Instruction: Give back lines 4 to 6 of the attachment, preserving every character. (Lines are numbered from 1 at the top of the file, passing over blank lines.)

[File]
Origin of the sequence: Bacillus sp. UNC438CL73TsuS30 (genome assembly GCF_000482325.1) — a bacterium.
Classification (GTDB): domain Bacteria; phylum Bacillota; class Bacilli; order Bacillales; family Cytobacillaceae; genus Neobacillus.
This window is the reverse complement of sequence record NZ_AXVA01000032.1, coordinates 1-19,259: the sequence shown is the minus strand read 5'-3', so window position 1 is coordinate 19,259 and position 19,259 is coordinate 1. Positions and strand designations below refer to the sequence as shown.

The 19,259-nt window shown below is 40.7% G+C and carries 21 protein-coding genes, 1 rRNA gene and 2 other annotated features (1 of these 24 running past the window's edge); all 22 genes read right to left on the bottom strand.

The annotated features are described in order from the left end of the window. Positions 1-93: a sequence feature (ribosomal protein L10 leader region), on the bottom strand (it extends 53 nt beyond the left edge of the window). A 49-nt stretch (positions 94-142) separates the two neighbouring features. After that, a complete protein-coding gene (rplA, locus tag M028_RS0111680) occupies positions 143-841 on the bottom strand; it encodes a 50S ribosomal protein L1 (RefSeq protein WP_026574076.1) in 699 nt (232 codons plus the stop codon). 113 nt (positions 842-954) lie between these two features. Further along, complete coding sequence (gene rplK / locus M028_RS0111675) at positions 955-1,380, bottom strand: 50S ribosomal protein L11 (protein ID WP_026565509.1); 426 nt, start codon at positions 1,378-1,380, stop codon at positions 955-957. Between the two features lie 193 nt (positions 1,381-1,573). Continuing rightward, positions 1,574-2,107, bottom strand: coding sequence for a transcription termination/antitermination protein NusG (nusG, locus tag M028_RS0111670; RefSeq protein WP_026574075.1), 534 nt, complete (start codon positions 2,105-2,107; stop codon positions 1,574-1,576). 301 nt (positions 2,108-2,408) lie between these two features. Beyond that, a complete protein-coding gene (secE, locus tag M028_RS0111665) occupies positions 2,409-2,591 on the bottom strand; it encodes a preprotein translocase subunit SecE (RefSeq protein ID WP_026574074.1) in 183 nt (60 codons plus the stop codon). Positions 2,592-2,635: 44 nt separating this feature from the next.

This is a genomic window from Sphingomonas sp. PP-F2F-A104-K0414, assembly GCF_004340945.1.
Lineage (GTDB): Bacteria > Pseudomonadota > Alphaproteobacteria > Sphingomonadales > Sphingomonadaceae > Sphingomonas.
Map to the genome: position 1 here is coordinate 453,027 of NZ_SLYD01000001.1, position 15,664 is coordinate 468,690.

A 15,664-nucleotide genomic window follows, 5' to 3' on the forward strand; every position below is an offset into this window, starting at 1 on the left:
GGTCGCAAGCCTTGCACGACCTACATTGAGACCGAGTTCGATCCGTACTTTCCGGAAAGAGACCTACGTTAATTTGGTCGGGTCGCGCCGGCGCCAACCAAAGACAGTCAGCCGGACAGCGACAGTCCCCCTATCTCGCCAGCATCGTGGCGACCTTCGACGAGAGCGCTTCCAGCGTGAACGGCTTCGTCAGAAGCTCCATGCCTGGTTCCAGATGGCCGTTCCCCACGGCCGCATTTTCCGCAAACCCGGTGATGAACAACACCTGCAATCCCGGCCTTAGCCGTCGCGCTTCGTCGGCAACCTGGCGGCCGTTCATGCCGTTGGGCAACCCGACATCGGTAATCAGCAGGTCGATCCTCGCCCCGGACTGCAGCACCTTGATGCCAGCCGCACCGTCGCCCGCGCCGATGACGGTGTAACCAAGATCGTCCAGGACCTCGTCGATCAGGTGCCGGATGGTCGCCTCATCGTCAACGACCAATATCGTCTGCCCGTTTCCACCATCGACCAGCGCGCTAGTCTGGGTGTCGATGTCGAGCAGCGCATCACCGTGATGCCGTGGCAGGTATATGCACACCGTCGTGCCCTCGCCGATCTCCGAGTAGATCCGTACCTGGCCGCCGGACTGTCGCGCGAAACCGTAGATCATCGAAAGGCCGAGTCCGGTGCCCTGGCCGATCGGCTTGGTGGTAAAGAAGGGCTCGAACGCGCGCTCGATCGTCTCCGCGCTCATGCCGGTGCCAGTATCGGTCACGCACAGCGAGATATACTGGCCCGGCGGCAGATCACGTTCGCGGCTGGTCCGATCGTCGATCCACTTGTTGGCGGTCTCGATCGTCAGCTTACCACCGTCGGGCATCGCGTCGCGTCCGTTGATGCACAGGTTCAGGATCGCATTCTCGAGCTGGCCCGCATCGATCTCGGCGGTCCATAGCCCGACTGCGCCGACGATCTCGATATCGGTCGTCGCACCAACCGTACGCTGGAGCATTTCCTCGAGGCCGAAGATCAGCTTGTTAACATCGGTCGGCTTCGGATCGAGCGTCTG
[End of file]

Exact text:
The 19,259-nt window shown below is 40.7% G+C and carries 21 protein-coding genes, 1 rRNA gene and 2 other annotated features (1 of these 24 running past the window's edge); all 22 genes read right to left on the bottom strand.

The annotated features are described in order from the left end of the window. Positions 1-93: a sequence feature (ribosomal protein L10 leader region), on the bottom strand (it extends 53 nt beyond the left edge of the window). A 49-nt stretch (positions 94-142) separates the two neighbouring features. After that, a complete protein-coding gene (rplA, locus tag M028_RS0111680) occupies positions 143-841 on the bottom strand; it encodes a 50S ribosomal protein L1 (RefSeq protein WP_026574076.1) in 699 nt (232 codons plus the stop codon). 113 nt (positions 842-954) lie between these two features. Further along, complete coding sequence (gene rplK / locus M028_RS0111675) at positions 955-1,380, bottom strand: 50S ribosomal protein L11 (protein ID WP_026565509.1); 426 nt, start codon at positions 1,378-1,380, stop codon at positions 955-957. Between the two features lie 193 nt (positions 1,381-1,573). Continuing rightward, positions 1,574-2,107, bottom strand: coding sequence for a transcription termination/antitermination protein NusG (nusG, locus tag M028_RS0111670; RefSeq protein WP_026574075.1), 534 nt, complete (start codon positions 2,105-2,107; stop codon positions 1,574-1,576). 301 nt (positions 2,108-2,408) lie between these two features. Beyond that, a complete protein-coding gene (secE, locus tag M028_RS0111665) occupies positions 2,409-2,591 on the bottom strand; it encodes a preprotein translocase subunit SecE (RefSeq protein ID WP_026574074.1) in 183 nt (60 codons plus the stop codon). Positions 2,592-2,635: 44 nt separating this feature from the next.

This is a genomic window from Sphingomonas sp. PP-F2F-A104-K0414, assembly GCF_004340945.1.